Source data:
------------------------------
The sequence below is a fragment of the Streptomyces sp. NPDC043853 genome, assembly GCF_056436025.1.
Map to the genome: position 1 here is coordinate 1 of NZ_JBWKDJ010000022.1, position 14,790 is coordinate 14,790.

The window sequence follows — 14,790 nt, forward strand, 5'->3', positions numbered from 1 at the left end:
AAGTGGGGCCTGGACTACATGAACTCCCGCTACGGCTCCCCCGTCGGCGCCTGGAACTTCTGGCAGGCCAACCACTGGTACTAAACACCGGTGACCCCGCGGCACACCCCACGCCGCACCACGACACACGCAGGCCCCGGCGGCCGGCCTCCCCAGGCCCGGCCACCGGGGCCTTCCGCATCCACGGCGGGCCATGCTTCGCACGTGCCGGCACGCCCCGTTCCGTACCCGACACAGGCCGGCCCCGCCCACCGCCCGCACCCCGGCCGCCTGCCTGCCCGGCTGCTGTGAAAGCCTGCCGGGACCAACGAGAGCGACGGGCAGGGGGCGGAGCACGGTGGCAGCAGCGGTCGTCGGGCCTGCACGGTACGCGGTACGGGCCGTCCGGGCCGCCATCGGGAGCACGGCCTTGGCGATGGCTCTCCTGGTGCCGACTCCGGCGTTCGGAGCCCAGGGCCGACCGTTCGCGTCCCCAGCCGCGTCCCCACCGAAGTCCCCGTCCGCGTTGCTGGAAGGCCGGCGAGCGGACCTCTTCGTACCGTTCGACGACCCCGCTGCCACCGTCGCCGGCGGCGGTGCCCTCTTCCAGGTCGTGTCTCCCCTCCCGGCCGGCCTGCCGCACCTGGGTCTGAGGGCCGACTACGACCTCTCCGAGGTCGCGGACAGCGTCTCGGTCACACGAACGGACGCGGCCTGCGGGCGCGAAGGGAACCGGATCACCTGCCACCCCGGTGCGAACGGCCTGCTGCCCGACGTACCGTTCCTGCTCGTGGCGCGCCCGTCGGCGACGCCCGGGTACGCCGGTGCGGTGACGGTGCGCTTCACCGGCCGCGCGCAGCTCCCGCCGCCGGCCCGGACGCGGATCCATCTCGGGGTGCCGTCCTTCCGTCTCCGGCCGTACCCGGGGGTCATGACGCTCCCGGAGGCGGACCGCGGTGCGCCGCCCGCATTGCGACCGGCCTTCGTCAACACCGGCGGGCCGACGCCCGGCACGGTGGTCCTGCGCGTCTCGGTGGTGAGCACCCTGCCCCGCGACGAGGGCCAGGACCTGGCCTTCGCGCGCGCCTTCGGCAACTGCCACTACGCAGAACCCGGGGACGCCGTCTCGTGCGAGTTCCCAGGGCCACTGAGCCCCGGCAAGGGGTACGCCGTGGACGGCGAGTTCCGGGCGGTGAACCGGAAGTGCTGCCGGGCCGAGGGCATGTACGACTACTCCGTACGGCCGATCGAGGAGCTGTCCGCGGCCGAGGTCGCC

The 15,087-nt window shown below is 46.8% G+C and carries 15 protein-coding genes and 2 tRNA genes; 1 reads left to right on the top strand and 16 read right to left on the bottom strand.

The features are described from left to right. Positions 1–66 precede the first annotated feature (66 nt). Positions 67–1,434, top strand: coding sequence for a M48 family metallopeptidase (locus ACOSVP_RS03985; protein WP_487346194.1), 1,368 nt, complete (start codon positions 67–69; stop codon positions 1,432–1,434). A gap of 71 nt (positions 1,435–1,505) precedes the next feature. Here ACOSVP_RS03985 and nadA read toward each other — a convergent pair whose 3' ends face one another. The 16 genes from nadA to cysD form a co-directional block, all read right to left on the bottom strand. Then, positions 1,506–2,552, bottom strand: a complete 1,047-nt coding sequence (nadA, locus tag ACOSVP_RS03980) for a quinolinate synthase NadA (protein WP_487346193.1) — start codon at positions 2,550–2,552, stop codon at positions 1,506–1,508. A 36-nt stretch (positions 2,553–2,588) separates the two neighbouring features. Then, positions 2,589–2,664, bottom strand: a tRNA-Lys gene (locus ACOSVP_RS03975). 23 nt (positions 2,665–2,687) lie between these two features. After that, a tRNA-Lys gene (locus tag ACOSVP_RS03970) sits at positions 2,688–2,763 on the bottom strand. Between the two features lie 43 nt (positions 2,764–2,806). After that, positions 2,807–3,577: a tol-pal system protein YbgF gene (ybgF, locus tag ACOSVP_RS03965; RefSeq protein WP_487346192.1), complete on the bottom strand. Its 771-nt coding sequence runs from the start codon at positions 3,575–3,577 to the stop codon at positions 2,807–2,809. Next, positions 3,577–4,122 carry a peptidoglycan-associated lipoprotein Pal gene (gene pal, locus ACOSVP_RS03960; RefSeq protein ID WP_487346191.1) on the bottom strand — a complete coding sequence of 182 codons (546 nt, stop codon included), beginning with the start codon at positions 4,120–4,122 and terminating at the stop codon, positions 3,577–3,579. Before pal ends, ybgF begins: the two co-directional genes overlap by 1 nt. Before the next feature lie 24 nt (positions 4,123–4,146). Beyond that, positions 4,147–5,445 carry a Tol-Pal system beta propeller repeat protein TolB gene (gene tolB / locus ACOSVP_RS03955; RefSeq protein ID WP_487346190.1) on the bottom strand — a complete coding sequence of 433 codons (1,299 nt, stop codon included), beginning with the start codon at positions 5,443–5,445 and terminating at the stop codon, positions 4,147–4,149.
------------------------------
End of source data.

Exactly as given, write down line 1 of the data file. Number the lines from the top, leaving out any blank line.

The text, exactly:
The sequence below is a fragment of the Streptomyces sp. NPDC043853 genome, assembly GCF_056436025.1.